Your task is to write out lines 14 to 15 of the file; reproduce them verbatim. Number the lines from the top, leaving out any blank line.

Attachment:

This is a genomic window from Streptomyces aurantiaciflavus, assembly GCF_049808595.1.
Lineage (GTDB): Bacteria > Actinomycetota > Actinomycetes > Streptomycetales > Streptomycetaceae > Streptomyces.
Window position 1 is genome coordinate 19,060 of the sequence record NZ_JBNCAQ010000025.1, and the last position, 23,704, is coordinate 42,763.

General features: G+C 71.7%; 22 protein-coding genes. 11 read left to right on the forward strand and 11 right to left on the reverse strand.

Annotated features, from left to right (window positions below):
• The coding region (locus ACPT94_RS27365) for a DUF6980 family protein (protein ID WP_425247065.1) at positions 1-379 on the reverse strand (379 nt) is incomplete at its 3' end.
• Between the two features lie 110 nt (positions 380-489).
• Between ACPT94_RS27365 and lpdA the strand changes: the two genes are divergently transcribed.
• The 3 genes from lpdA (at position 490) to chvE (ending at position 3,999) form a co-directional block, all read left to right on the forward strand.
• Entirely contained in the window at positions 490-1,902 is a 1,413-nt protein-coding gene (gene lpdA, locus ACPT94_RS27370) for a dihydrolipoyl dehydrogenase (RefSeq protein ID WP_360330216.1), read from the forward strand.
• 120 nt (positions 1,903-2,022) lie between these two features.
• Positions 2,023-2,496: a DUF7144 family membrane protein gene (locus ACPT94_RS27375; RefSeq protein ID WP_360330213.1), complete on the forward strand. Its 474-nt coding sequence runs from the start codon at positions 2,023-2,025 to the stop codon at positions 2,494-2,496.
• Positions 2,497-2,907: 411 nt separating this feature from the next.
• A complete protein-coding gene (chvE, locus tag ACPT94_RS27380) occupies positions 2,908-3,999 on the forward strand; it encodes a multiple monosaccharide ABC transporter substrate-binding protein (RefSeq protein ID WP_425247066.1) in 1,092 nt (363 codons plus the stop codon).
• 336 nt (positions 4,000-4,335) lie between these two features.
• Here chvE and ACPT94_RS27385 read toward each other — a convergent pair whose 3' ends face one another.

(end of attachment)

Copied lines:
• A complete protein-coding gene (chvE, locus tag ACPT94_RS27380) occupies positions 2,908-3,999 on the forward strand; it encodes a multiple monosaccharide ABC transporter substrate-binding protein (RefSeq protein ID WP_425247066.1) in 1,092 nt (363 codons plus the stop codon).
• 336 nt (positions 4,000-4,335) lie between these two features.